Yoga Swing Exercises

Yoga swings are devices that resemble small hammocks, made of sturdy parachute material. Hung indoors from a bar or outdoors from a tree branch, they provide support for yoga postures, inversion therapy and strength-building exercises.

Supported Yoga

Used for supported yoga postures, yoga swings can help you to learn and safely enter into postures that increase your flexibility, balance and coordination. They can assist with gentle stretching, provide support during advanced posture training and provide an easy and relaxing way to enter into backbends, such as bridge pose. By placing the yoga swing close to the ground, you can use it to support your hips while your head, shoulders and feet rest on the ground. Use yoga swings for support while learning and building strength for inverted postures such as headstand or handstand, and difficult arm balances such as scorpion, crane, side crane, or firefly. You also can use them to support your body as you build strength in postures such as side plank or dolphin plank.

Strength and Core Exercises

Yoga swings can help you to build strength through isometric and isotonic muscle contractions. Isometric contractions involve holding the muscle at a constant length without moving any joints. By using the six adjustable handles of the yoga swing, you can work with your own body weight to perform these types of muscle contractions in the arms, legs, and core. Isotonic exercises involve contracting the muscle while moving one or more joints. Use the yoga swing as a support during push-ups, pull-ups, sit-ups and other exercises that help tone, lengthen, and sculpt muscles.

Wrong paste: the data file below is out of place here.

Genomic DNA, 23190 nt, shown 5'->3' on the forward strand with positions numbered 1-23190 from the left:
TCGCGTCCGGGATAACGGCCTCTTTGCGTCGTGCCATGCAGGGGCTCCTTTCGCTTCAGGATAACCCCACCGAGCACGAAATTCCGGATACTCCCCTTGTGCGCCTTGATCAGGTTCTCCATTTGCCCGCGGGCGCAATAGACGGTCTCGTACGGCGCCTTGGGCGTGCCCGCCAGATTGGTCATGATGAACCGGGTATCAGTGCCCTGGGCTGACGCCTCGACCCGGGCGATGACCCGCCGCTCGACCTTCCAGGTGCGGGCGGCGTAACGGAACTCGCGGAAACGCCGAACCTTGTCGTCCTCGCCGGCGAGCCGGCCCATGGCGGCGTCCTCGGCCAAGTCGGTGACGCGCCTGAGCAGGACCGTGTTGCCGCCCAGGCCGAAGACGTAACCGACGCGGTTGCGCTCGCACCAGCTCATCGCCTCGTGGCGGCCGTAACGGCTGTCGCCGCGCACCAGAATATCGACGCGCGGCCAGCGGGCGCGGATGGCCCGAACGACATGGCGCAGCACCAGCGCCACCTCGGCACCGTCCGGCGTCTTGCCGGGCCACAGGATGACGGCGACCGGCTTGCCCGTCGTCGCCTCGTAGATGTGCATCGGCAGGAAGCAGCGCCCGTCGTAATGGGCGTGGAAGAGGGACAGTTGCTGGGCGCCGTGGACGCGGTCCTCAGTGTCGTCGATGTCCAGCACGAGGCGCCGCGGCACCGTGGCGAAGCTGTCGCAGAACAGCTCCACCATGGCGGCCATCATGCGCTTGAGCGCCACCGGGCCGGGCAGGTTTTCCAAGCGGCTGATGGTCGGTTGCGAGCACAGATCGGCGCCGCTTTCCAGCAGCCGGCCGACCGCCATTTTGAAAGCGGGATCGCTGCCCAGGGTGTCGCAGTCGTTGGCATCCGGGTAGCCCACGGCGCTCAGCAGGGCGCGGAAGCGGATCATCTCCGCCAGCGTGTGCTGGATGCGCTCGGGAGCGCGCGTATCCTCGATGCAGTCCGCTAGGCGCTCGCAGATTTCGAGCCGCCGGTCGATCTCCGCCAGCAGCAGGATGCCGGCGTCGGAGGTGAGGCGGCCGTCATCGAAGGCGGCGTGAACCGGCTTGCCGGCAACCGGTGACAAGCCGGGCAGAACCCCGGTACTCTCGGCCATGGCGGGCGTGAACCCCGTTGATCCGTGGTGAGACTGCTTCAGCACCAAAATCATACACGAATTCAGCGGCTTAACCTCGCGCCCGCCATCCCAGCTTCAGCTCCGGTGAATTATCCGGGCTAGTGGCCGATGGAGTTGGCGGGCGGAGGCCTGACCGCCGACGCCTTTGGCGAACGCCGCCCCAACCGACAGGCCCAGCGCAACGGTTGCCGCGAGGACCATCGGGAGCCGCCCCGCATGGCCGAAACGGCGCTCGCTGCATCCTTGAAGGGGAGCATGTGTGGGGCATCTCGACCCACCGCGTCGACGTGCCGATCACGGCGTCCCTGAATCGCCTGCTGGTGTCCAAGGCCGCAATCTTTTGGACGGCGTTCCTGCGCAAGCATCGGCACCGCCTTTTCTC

Inversion Therapy

Yoga swings can also be used for inversion therapy, the act of hanging the body upside down to achieve health benefits. According to Dr. Mehmet Oz, inversion therapy can stretch the lower back and stimulate the release of dopamine and serotonin, which are mood-boosting hormones. The manufacturer of the OmGym yoga swing says that inversion decompresses the spine, alleviates disc pressure, and enhances spinal alignment and posture. While inverted in the yoga swing, you can enhance spinal mobility by doing side bends and neck stretches, or clasp the hands behind the back to open the chest.

About this Author

Karen Eisenbraun has been writing professionally since 2004. She has writing and editing experience in travel, beauty, outdoor sports, yoga and health and fitness topics. Eisenbraun\’s work has appeared on websites such as Healthy Theory, Green Diva Mom, Trails and MyBigLife. She has a Bachelor of Arts in English from Knox College.